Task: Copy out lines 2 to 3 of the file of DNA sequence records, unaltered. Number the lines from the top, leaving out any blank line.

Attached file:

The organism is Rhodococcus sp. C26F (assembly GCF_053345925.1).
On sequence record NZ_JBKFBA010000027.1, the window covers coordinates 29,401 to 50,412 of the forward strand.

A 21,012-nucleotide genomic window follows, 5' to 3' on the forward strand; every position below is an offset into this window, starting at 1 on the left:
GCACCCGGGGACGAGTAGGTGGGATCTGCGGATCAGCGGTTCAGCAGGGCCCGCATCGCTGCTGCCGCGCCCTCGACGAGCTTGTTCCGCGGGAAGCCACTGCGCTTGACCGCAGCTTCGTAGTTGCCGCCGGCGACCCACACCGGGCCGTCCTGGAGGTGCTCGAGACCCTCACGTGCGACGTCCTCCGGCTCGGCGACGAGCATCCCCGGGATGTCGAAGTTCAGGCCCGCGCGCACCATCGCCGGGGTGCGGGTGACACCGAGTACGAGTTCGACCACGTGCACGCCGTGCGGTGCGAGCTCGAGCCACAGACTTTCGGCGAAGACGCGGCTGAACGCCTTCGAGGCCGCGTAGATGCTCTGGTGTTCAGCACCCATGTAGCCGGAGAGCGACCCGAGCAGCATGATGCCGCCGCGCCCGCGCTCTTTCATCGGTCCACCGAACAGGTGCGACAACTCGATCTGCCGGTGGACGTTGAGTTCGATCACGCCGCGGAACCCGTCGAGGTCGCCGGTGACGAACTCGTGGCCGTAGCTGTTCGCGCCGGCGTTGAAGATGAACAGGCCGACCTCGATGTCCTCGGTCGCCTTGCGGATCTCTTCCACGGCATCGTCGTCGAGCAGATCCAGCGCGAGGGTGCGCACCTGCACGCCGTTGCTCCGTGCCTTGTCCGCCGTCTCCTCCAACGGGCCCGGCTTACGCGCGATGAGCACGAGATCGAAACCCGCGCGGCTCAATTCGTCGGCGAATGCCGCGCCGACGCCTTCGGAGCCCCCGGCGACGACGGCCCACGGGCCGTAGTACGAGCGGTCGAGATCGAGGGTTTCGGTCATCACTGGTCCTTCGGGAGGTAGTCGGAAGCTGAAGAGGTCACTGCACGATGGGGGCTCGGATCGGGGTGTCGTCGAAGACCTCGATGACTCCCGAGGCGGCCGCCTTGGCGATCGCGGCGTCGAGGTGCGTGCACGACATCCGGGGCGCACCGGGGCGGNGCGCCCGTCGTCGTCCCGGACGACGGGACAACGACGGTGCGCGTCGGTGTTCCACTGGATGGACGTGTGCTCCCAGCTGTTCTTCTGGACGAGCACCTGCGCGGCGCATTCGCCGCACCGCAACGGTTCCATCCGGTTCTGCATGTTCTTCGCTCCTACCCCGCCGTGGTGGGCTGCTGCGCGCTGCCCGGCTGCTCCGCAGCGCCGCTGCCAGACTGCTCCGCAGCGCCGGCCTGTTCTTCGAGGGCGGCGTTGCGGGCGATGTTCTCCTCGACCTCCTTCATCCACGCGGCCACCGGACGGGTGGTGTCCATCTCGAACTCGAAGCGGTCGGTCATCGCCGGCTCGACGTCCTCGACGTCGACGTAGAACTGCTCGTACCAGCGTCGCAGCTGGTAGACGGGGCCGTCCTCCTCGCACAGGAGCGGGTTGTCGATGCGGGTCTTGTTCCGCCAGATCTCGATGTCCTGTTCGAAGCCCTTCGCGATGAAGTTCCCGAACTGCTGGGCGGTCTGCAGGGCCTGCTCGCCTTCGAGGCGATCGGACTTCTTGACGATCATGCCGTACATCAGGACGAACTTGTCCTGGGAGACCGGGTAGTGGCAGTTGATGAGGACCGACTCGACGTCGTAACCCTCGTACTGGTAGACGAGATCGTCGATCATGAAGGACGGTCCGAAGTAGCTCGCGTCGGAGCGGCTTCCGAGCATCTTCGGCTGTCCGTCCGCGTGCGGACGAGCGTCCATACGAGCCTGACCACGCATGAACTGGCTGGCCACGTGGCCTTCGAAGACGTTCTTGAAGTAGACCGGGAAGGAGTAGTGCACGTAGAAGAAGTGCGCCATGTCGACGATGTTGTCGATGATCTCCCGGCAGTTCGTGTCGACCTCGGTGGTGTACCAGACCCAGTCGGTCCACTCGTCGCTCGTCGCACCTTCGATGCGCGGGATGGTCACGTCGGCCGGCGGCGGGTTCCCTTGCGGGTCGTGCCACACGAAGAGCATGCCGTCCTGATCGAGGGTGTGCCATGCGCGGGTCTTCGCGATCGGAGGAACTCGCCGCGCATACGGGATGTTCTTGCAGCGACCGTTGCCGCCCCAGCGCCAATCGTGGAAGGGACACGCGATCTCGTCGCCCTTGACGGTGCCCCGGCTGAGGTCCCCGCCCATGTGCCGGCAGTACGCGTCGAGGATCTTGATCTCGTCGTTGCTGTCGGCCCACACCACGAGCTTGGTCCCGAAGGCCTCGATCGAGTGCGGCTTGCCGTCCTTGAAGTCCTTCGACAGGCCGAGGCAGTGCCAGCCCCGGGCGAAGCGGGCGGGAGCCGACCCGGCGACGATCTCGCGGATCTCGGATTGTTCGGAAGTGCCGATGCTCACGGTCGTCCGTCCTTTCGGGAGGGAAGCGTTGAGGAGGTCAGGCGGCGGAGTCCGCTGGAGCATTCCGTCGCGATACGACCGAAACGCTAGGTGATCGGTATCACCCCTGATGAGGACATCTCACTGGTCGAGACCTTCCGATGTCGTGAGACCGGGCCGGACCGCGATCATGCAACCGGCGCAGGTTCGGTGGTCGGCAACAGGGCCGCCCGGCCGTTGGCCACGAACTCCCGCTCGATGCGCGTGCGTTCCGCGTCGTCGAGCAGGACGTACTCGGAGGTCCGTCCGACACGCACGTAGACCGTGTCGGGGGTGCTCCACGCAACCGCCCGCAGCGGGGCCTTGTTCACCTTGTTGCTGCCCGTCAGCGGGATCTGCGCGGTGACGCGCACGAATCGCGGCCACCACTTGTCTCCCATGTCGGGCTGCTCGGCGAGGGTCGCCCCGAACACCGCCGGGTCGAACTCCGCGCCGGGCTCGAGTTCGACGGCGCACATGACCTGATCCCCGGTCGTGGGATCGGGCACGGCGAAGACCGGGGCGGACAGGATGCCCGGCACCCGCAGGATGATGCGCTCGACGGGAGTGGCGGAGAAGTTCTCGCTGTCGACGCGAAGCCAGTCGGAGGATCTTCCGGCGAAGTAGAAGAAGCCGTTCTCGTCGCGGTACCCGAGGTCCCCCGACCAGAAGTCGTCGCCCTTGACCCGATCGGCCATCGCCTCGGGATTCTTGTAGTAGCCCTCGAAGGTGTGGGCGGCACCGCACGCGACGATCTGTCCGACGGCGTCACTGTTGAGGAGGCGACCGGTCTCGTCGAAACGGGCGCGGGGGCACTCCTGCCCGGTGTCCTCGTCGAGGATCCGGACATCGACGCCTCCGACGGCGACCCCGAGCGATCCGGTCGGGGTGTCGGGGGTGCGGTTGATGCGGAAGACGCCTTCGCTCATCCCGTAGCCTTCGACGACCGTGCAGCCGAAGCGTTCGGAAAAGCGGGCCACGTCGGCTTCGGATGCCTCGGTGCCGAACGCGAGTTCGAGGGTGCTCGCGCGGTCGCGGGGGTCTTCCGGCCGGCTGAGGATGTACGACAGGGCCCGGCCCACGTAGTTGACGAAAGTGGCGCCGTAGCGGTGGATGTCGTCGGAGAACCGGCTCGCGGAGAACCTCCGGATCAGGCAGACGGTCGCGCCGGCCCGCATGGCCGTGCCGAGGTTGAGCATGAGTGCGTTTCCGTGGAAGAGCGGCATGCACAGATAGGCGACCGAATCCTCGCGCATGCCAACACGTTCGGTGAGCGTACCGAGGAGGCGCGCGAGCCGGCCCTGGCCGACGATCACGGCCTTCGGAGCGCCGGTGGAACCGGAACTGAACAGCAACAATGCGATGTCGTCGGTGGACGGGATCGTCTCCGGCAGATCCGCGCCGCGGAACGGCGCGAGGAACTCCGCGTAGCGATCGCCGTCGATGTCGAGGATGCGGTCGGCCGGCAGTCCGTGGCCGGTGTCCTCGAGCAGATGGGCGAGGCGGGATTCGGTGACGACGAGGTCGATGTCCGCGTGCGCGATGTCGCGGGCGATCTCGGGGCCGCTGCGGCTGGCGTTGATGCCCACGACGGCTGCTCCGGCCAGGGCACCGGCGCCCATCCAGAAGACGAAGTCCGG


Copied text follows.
On sequence record NZ_JBKFBA010000027.1, the window covers coordinates 29,401 to 50,412 of the forward strand.

A 21,012-nucleotide genomic window follows, 5' to 3' on the forward strand; every position below is an offset into this window, starting at 1 on the left: